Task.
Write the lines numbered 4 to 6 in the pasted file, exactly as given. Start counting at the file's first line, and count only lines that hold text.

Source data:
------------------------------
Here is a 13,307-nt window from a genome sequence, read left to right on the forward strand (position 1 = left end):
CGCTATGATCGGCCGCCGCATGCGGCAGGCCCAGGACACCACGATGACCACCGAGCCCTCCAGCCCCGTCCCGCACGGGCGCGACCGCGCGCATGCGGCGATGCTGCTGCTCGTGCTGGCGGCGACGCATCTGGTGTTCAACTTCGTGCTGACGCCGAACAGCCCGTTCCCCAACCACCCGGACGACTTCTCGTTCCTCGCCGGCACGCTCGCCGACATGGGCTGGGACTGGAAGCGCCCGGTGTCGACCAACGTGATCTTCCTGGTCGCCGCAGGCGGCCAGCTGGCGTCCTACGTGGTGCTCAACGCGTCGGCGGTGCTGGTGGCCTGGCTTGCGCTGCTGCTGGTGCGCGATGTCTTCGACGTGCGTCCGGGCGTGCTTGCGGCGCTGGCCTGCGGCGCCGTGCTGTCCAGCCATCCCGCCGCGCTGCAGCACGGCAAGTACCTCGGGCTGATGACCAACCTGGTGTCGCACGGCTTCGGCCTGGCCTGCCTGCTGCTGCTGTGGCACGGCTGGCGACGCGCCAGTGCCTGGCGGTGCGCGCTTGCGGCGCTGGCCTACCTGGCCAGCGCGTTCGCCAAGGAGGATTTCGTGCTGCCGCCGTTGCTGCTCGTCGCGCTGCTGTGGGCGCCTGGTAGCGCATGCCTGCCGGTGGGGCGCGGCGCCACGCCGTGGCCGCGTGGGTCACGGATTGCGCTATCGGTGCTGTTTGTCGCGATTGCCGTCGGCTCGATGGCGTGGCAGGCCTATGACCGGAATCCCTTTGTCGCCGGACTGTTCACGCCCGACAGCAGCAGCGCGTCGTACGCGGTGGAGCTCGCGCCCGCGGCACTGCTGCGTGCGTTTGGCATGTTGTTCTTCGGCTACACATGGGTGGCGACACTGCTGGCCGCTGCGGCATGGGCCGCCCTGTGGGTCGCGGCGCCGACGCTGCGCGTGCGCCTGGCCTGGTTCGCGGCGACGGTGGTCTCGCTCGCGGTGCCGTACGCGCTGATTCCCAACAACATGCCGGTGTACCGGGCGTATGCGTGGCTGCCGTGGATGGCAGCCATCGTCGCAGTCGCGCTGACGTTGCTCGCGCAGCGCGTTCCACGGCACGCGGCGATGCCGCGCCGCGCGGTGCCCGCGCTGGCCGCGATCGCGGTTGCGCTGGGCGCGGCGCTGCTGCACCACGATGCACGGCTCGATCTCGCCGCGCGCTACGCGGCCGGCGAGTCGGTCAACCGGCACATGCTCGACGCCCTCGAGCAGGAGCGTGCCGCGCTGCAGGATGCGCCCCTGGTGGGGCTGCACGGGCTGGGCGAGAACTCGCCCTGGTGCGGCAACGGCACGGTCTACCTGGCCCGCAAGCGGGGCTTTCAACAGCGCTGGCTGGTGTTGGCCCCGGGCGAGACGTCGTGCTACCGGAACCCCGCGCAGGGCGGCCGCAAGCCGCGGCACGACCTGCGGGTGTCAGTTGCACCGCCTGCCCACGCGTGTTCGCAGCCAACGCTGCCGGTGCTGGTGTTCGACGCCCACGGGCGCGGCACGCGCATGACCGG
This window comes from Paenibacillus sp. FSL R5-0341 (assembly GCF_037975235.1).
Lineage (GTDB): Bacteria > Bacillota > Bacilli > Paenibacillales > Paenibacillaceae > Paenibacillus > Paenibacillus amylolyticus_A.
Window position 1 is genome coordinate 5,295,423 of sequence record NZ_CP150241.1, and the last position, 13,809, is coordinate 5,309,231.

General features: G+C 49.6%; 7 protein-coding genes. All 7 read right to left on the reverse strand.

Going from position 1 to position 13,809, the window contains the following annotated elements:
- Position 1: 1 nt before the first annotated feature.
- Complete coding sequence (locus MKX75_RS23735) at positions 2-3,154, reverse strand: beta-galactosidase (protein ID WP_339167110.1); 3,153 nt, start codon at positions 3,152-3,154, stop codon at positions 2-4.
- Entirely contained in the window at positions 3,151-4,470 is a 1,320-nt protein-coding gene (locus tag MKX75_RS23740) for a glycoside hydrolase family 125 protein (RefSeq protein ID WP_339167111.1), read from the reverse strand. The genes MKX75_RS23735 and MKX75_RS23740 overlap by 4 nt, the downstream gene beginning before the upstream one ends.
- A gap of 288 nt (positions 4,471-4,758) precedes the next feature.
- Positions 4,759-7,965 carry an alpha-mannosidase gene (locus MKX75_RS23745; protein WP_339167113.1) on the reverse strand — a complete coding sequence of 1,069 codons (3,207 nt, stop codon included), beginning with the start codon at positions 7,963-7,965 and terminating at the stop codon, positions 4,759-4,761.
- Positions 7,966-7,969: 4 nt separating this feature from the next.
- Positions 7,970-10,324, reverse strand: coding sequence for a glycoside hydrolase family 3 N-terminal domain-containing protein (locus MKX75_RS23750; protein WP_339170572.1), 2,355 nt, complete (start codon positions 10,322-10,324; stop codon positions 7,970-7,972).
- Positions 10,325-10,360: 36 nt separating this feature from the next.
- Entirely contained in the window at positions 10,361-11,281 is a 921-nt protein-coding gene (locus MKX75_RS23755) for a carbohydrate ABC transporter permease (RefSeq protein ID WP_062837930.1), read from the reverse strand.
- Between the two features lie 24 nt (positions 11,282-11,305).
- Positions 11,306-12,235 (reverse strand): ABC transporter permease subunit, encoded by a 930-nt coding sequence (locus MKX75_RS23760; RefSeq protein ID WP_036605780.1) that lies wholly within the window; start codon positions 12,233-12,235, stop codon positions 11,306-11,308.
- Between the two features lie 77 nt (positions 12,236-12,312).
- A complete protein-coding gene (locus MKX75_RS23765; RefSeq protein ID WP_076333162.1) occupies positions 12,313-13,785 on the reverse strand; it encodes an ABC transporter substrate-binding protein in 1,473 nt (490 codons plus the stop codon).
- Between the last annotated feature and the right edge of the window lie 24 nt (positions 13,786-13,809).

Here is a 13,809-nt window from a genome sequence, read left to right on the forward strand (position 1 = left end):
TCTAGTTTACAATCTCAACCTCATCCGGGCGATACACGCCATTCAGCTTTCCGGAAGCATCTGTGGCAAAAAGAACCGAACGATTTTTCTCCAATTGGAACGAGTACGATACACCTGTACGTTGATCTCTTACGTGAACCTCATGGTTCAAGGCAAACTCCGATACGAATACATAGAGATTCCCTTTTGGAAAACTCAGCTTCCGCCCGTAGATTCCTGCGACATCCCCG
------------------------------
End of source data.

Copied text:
Lineage (GTDB): Bacteria > Bacillota > Bacilli > Paenibacillales > Paenibacillaceae > Paenibacillus > Paenibacillus amylolyticus_A.
Window position 1 is genome coordinate 5,295,423 of sequence record NZ_CP150241.1, and the last position, 13,809, is coordinate 5,309,231.

General features: G+C 49.6%; 7 protein-coding genes. All 7 read right to left on the reverse strand.